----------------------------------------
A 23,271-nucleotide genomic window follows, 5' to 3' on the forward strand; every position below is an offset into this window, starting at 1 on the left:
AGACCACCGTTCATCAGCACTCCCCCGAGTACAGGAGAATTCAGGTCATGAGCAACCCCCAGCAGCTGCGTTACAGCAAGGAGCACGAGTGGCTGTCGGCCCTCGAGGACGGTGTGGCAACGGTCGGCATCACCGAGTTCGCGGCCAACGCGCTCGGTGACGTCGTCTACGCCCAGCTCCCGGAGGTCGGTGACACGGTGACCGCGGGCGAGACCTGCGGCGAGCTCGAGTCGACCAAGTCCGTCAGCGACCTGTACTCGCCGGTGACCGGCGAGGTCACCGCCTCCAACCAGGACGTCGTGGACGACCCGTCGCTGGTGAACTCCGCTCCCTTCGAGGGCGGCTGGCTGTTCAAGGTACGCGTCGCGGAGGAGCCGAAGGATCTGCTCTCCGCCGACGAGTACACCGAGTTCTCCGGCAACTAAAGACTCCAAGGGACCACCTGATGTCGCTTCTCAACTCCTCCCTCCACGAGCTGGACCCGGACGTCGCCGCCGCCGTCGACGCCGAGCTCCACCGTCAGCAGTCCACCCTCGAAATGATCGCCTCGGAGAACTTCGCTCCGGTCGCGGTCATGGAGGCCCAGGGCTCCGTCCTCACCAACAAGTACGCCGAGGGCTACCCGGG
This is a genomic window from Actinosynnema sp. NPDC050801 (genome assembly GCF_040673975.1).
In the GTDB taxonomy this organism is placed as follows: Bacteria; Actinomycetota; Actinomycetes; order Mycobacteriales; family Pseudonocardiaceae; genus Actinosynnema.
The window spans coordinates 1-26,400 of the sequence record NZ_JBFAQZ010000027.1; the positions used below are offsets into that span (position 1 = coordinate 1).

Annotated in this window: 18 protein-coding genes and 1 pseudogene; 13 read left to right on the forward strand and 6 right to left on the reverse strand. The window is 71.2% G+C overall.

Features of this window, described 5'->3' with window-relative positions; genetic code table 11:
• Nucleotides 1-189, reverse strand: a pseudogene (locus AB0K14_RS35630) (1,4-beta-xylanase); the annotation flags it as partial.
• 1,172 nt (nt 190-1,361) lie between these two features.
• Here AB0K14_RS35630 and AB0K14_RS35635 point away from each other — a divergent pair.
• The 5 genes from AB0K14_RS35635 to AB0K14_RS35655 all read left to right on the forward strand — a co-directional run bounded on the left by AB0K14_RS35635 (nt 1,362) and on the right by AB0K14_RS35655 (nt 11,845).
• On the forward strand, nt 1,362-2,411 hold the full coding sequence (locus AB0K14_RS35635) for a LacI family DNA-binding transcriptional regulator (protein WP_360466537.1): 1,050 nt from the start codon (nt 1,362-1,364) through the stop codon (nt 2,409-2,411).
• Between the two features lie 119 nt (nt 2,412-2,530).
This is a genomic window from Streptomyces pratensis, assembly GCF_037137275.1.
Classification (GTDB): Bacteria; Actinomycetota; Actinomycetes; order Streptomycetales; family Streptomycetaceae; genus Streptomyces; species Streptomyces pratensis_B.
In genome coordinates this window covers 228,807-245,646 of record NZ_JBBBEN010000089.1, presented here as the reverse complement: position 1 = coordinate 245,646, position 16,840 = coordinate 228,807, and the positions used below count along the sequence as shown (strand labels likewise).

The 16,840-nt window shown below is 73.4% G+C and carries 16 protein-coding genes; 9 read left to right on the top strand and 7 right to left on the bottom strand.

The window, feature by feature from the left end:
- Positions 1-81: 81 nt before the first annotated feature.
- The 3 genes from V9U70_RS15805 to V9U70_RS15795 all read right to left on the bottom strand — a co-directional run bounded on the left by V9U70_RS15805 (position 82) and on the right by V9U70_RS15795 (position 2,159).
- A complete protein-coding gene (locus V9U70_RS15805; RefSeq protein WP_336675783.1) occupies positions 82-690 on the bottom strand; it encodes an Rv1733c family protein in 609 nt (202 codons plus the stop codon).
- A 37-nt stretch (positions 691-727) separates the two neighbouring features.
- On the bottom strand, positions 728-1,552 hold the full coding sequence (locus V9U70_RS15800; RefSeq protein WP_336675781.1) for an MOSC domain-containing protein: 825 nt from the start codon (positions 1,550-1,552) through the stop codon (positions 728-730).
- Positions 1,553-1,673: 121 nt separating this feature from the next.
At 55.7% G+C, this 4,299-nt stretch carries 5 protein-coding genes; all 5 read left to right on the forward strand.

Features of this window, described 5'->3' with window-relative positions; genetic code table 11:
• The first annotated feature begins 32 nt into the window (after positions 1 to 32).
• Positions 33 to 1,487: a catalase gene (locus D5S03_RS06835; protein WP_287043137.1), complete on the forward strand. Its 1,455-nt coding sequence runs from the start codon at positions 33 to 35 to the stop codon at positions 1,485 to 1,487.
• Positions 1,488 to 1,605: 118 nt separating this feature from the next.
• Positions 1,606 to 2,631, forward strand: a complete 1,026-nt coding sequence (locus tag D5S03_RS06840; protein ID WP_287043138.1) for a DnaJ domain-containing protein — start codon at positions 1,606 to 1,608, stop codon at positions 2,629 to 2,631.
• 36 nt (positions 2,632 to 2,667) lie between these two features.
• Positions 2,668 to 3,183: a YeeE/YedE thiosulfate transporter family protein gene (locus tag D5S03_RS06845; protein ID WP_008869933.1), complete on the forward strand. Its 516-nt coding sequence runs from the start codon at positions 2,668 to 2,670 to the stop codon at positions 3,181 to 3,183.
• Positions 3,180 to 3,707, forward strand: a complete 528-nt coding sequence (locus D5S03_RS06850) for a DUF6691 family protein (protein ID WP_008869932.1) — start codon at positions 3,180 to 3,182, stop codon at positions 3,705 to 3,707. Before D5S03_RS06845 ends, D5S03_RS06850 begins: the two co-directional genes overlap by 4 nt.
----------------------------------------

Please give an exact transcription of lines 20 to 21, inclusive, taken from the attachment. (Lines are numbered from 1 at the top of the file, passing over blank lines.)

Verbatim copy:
- The 3 genes from V9U70_RS15805 to V9U70_RS15795 all read right to left on the bottom strand — a co-directional run bounded on the left by V9U70_RS15805 (position 82) and on the right by V9U70_RS15795 (position 2,159).
- A complete protein-coding gene (locus V9U70_RS15805; RefSeq protein WP_336675783.1) occupies positions 82-690 on the bottom strand; it encodes an Rv1733c family protein in 609 nt (202 codons plus the stop codon).